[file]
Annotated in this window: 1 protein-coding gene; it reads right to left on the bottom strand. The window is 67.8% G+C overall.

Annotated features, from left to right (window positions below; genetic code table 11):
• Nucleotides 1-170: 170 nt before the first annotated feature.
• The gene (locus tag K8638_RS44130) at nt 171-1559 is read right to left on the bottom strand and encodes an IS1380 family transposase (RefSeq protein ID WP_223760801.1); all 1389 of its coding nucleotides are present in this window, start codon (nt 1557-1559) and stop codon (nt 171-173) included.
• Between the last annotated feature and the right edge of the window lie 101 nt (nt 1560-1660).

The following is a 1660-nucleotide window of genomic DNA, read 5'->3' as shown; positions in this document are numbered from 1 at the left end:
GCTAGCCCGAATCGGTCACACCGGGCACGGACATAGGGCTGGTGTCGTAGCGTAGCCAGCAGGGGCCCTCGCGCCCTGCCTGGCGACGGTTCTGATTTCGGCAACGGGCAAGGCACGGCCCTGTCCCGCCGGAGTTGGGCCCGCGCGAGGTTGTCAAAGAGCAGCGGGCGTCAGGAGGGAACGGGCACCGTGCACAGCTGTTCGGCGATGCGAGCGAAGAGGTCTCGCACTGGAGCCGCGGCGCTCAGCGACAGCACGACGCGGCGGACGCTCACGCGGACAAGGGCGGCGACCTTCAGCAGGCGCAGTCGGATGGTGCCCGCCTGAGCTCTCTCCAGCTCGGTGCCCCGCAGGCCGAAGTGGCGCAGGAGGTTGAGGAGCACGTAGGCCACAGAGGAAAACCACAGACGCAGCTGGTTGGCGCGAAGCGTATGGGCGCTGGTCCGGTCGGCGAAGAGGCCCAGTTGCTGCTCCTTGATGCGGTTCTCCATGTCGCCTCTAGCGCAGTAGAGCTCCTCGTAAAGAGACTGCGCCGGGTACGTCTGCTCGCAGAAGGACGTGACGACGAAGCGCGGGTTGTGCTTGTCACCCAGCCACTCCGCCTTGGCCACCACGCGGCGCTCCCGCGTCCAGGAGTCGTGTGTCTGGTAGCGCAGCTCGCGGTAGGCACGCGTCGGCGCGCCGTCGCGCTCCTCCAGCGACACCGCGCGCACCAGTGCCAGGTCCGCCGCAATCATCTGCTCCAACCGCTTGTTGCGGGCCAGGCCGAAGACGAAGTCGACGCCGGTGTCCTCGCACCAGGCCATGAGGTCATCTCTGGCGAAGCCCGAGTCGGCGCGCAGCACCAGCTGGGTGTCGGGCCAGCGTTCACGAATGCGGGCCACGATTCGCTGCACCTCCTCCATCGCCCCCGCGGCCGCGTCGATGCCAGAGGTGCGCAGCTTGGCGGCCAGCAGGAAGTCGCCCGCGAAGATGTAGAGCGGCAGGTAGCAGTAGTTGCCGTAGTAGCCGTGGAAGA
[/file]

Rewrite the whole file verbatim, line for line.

Annotated in this window: 1 protein-coding gene; it reads right to left on the bottom strand. The window is 67.8% G+C overall.

Annotated features, from left to right (window positions below; genetic code table 11):
• Nucleotides 1-170: 170 nt before the first annotated feature.
• The gene (locus tag K8638_RS44130) at nt 171-1559 is read right to left on the bottom strand and encodes an IS1380 family transposase (RefSeq protein ID WP_223760801.1); all 1389 of its coding nucleotides are present in this window, start codon (nt 1557-1559) and stop codon (nt 171-173) included.
• Between the last annotated feature and the right edge of the window lie 101 nt (nt 1560-1660).

The following is a 1660-nucleotide window of genomic DNA, read 5'->3' as shown; positions in this document are numbered from 1 at the left end:
GCTAGCCCGAATCGGTCACACCGGGCACGGACATAGGGCTGGTGTCGTAGCGTAGCCAGCAGGGGCCCTCGCGCCCTGCCTGGCGACGGTTCTGATTTCGGCAACGGGCAAGGCACGGCCCTGTCCCGCCGGAGTTGGGCCCGCGCGAGGTTGTCAAAGAGCAGCGGGCGTCAGGAGGGAACGGGCACCGTGCACAGCTGTTCGGCGATGCGAGCGAAGAGGTCTCGCACTGGAGCCGCGGCGCTCAGCGACAGCACGACGCGGCGGACGCTCACGCGGACAAGGGCGGCGACCTTCAGCAGGCGCAGTCGGATGGTGCCCGCCTGAGCTCTCTCCAGCTCGGTGCCCCGCAGGCCGAAGTGGCGCAGGAGGTTGAGGAGCACGTAGGCCACAGAGGAAAACCACAGACGCAGCTGGTTGGCGCGAAGCGTATGGGCGCTGGTCCGGTCGGCGAAGAGGCCCAGTTGCTGCTCCTTGATGCGGTTCTCCATGTCGCCTCTAGCGCAGTAGAGCTCCTCGTAAAGAGACTGCGCCGGGTACGTCTGCTCGCAGAAGGACGTGACGACGAAGCGCGGGTTGTGCTTGTCACCCAGCCACTCCGCCTTGGCCACCACGCGGCGCTCCCGCGTCCAGGAGTCGTGTGTCTGGTAGCGCAGCTCGCGGTAGGCACGCGTCGGCGCGCCGTCGCGCTCCTCCAGCGACACCGCGCGCACCAGTGCCAGGTCCGCCGCAATCATCTGCTCCAACCGCTTGTTGCGGGCCAGGCCGAAGACGAAGTCGACGCCGGTGTCCTCGCACCAGGCCATGAGGTCATCTCTGGCGAAGCCCGAGTCGGCGCGCAGCACCAGCTGGGTGTCGGGCCAGCGTTCACGAATGCGGGCCACGATTCGCTGCACCTCCTCCATCGCCCCCGCGGCCGCGTCGATGCCAGAGGTGCGCAGCTTGGCGGCCAGCAGGAAGTCGCCCGCGAAGATGTAGAGCGGCAGGTAGCAGTAGTTGCCGTAGTAGCCGTGGAAGA